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Hiring of non-standard workers PDF Print E-mail
Wednesday, 24 January 2007

The FPB has today warned of the dangers arising from potential new EU red tape governing the hiring and deployment of non-standard workers and the economic risk associated with small businesses having to cope with yet more red tape.

“A significant number of our members already think that red tape relating to employment is hindering their expansion,” said the FPB’s Chief Executive Nick Goulding. “The last thing they need is for their hiring of contractors, agency workers and the like to be subject to extra rules as well.”

The green paper aims to kick off a debate on the treatment of contractors, freelancers, self-employed workers, agency workers, and people on fixed-term contracts. It is an open-ended consultation paper, but the origins of the paper are clear.

“This has come from the unions,” said Mr Goulding. “Their aim is for this to lead to extra regulation. What is interesting, though, is that none of the types of workers covered by this paper are actually members of trade unions. Union members are generally employed workers. So why are they stepping outside their mandate?” he asked.

“It was the same with the Agency Workers Directive,” he said, referring to the proposal permanently stalled without agreement in the Council of Ministers to regulate workers hired from recruitment agencies. “Agency workers are not unionised, so why were the unions pretending to speak on their behalf and calling for regulation? The agency workers were not exactly falling over themselves asking for it, and neither, now, are contractors and freelancers asking to be regulated.”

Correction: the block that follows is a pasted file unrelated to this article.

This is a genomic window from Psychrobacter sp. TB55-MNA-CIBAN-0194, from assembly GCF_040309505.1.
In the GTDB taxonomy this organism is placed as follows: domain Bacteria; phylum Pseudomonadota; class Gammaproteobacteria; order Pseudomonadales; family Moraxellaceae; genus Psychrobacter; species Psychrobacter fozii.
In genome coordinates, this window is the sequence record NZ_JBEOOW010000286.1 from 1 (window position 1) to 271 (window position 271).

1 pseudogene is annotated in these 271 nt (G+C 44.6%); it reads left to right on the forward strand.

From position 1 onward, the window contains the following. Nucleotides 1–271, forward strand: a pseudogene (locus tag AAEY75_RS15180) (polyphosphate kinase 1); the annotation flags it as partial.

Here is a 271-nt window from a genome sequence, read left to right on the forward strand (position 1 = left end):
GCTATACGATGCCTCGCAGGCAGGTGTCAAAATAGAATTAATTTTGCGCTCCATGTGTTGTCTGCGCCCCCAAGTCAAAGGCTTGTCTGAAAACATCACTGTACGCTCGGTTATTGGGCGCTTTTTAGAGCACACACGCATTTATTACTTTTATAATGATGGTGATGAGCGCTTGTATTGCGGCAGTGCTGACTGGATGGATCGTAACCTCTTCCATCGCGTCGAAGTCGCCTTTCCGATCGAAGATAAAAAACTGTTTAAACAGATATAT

Mr Goulding believes the reason is protectionism. “The unions are simply trying to shield their members from competition from people working on more flexible and less costly arrangements,” he ventured. “It’s a classic case of grabbing the wrong end of the snake. Instead of going in for protectionism and red tape to shield their members, they should look at why employers find it so costly to hire normal employees. The red tape is hindering job creation and therefore adversely affecting workers,” he said.

Colin Merchant runs MBH Industrial Services in Taunton and has already felt the pinch caused by regulation in this area. He said: “In our business, we go through peaks and troughs, and in the past, we used self employed workers in our busiest periods to help out. What the Government has done now makes this impossible – it’s a classic new Labour cock up. It worked perfectly to have somebody for three weeks a year when we were busy, no sick pay, no holiday pay, with their own van and tools, it was perfect.

Mr Merchant went on to outline how treating subcontractors like employees impacted on his own business; “Now we have to take them onto the books and treat them like full-time employees, it’s ridiculous. From now on, we’ll struggle through with our own workers, subcontracting is not worth the hassle, even if it means turning down work.”

The FPB has questioned the need for EU-level action in this area. Employment and social affairs are a shared competence, and so, according to the principle of subsidiarity, the EU should only intervene where member states cannot solve a particular problem for themselves. Any EU legislation that arose from the green paper would probably be aimed at preventing ‘disguised employment’, a situation where employed workers are classed as self-employed to avoid social security costs.

“I am at a loss to understand why member states can’t sort that problem out for themselves, taking into account the working cultures in their respective countries,” said Mr Goulding.

The FPB is calling on the European Union to take note of a recent report by the Organisation for Economic Co-operation and Development (OECD), which blamed inflexibility and rigidity for sluggish growth and urged EU countries to remove red tape that made it more difficult to hire and fire workers.

“Instead of being sidetracked into one of the few areas they haven’t yet managed to regulate, the EU should instead focus on repealing existing damaging regulations. That would be a step towards becoming the competitive and dynamic economy the EU wishes to be,” Mr Goulding suggested.

 
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